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Baldwin Hill Preserve

Baldwin Hill Preserve
10 acres and 68 acres

Landscape-scale conservation is a process that often unfolds over many years, but the collective vision of neighbors can create lasting protection that will safeguard water quality, habitat for wildlife, and farmland soils for future generations. In the Town of Washington, neighbors Robert Copen, Tal Fagin, David Faber, and Jenny Harris permanently protected hilltop land along Baldwin Hill in New Preston in a two-step process that continues the legacy of the previous landowners. The result is that 78 acres on Baldwin Hill are permanently protected from development.
NCLC: Why did you decide to protect this land with NCLC?
This land has been open space in New Preston for many years and was last used as farmland in
the early 1980s. As long-time residents with homes next to the land, we had watched a
succession of sales occur over the years, with each subsequent owner drawing up ambitious
architectural plans for the construction of large homes, outbuildings, pools, tennis courts, and
more. Thankfully none of these plans reached fruition, but the risk that this beautiful land
would one day be forever altered remained.
Over this time, our two families developed both a close friendship and a shared concern for
preserving the rural character, open space, and abundant wildlife in our neighborhood. Both of
our homes are directly across the street from Averill Farm, a working farm exceeding 200 acres
which has been continuously owned and operated by the Averill family since 1746. In the
1990s, the Averill family sold the development rights of the farm’s acreage to the State of
Connecticut. The effect of this has been tremendously beneficial to the entire surrounding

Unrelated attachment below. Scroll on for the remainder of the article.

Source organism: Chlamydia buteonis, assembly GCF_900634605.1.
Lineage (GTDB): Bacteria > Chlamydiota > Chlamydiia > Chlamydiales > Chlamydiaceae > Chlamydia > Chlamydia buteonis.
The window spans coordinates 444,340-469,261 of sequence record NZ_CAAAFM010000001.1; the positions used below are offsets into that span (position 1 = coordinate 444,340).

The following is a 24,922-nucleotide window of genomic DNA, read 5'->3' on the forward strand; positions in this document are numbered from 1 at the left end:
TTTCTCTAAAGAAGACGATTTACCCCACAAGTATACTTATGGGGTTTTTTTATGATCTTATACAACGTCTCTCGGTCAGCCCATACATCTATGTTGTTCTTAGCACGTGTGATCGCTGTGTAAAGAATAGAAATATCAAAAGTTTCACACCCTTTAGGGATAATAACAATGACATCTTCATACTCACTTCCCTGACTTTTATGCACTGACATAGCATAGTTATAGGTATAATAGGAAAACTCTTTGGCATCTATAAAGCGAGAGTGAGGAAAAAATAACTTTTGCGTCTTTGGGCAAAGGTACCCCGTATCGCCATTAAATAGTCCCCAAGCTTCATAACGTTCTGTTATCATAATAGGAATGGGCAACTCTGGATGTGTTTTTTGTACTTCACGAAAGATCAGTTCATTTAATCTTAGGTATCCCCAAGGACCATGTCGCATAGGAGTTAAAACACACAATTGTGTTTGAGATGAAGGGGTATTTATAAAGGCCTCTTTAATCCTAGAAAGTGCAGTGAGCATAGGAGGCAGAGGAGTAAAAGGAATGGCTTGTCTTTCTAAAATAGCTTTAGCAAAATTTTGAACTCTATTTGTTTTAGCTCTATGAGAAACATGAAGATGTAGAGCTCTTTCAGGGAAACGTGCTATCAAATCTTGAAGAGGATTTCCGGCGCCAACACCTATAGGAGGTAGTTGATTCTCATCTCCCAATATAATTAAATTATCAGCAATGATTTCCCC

area, including the historic district of Calhoun Street.
When, during the pandemic, the land sold once again our families determined that if the
opportunity arose for us to team our resources and terminate the risk of future development
we would act boldly to do so. We got lucky. Through a series of unpredictable events, the new
owners decided to abandon their development plan for building an estate from scratch, and
instead bought a local home they could move into immediately. They listed the land for sale.
Rejoicing at this potential opportunity, we were able to quickly negotiate a purchase. We then
began a multi-year process to construct a conservation plan, which culminated in the gift we
made to the land trust in December. Our local attorney, James Kelly, drove the strategy behind
the project, and Catherine and the whole team at the land trust were phenomenal to work
with. We can’t thank everyone enough and are thrilled with the result for us, our neighbors and
the Town of Washington.
NCLC: What do you wish everyone knew about land conservation?
Land conservation is typically a win/win endeavor. Residents and the town benefit in a myriad
of ways from the preservation of open space and the responsible stewardship of the land.
NCLC: Can you think of an experience you had that inspired a love of the natural world?
It is kind of hokey, but we acquired the land via a legal entity we chose to name “Scoop River
LLC”. “Scoop” and “River” are the names of our respective family dogs! Wandering out and
about over the past many years with them inspired us to appreciate nature in new ways —
through their eyes (and noses) rather than just through the human lens.